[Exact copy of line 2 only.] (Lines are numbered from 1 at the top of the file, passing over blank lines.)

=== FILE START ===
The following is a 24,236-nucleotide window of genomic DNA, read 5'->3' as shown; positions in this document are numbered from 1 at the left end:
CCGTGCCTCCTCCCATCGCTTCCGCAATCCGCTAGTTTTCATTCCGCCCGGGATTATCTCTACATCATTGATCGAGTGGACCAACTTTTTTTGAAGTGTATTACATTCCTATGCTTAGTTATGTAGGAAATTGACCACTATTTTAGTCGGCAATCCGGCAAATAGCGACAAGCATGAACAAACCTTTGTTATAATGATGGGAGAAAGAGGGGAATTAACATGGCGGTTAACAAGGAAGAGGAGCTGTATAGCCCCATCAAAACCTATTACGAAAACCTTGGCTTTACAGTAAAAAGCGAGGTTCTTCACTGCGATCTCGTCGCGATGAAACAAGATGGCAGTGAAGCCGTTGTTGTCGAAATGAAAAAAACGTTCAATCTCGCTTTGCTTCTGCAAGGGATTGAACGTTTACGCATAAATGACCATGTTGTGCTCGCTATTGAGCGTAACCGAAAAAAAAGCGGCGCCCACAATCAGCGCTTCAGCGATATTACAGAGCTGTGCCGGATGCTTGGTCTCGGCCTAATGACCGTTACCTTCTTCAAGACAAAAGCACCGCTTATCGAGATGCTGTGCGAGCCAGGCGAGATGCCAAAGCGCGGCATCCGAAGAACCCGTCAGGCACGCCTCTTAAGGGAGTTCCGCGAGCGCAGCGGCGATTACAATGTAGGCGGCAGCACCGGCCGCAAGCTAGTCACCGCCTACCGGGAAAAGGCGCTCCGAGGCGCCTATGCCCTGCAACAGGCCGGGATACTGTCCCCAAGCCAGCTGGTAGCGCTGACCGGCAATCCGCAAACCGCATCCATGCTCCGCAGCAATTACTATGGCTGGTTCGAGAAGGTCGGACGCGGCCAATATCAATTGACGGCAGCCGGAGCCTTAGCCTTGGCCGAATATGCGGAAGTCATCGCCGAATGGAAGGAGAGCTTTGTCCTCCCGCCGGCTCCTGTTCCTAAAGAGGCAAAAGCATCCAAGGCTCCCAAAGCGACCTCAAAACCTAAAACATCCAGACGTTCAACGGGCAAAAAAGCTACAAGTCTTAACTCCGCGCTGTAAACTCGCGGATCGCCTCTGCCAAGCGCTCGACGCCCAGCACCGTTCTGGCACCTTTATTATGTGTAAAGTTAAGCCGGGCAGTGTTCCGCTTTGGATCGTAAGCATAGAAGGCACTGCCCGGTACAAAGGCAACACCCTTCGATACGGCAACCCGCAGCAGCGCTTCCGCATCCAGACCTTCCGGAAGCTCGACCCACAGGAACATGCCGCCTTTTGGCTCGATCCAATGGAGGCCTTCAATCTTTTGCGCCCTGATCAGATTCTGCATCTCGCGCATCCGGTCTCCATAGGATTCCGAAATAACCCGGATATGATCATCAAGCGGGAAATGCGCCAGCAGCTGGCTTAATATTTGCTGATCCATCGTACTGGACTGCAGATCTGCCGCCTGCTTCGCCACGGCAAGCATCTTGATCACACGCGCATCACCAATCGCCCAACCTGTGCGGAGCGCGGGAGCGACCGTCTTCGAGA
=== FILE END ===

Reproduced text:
CCGTGCCTCCTCCCATCGCTTCCGCAATCCGCTAGTTTTCATTCCGCCCGGGATTATCTCTACATCATTGATCGAGTGGACCAACTTTTTTTGAAGTGTATTACATTCCTATGCTTAGTTATGTAGGAAATTGACCACTATTTTAGTCGGCAATCCGGCAAATAGCGACAAGCATGAACAAACCTTTGTTATAATGATGGGAGAAAGAGGGGAATTAACATGGCGGTTAACAAGGAAGAGGAGCTGTATAGCCCCATCAAAACCTATTACGAAAACCTTGGCTTTACAGTAAAAAGCGAGGTTCTTCACTGCGATCTCGTCGCGATGAAACAAGATGGCAGTGAAGCCGTTGTTGTCGAAATGAAAAAAACGTTCAATCTCGCTTTGCTTCTGCAAGGGATTGAACGTTTACGCATAAATGACCATGTTGTGCTCGCTATTGAGCGTAACCGAAAAAAAAGCGGCGCCCACAATCAGCGCTTCAGCGATATTACAGAGCTGTGCCGGATGCTTGGTCTCGGCCTAATGACCGTTACCTTCTTCAAGACAAAAGCACCGCTTATCGAGATGCTGTGCGAGCCAGGCGAGATGCCAAAGCGCGGCATCCGAAGAACCCGTCAGGCACGCCTCTTAAGGGAGTTCCGCGAGCGCAGCGGCGATTACAATGTAGGCGGCAGCACCGGCCGCAAGCTAGTCACCGCCTACCGGGAAAAGGCGCTCCGAGGCGCCTATGCCCTGCAACAGGCCGGGATACTGTCCCCAAGCCAGCTGGTAGCGCTGACCGGCAATCCGCAAACCGCATCCATGCTCCGCAGCAATTACTATGGCTGGTTCGAGAAGGTCGGACGCGGCCAATATCAATTGACGGCAGCCGGAGCCTTAGCCTTGGCCGAATATGCGGAAGTCATCGCCGAATGGAAGGAGAGCTTTGTCCTCCCGCCGGCTCCTGTTCCTAAAGAGGCAAAAGCATCCAAGGCTCCCAAAGCGACCTCAAAACCTAAAACATCCAGACGTTCAACGGGCAAAAAAGCTACAAGTCTTAACTCCGCGCTGTAAACTCGCGGATCGCCTCTGCCAAGCGCTCGACGCCCAGCACCGTTCTGGCACCTTTATTATGTGTAAAGTTAAGCCGGGCAGTGTTCCGCTTTGGATCGTAAGCATAGAAGGCACTGCCCGGTACAAAGGCAACACCCTTCGATACGGCAACCCGCAGCAGCGCTTCCGCATCCAGACCTTCCGGAAGCTCGACCCACAGGAACATGCCGCCTTTTGGCTCGATCCAATGGAGGCCTTCAATCTTTTGCGCCCTGATCAGATTCTGCATCTCGCGCATCCGGTCTCCATAGGATTCCGAAATAACCCGGATATGATCATCAAGCGGGAAATGCGCCAGCAGCTGGCTTAATATTTGCTGATCCATCGTACTGGACTGCAGATCTGCCGCCTGCTTCGCCACGGCAAGCATCTTGATCACACGCGCATCACCAATCGCCCAACCTGTGCGGAGCGCGGGAGCGACCGTCTTCGAGA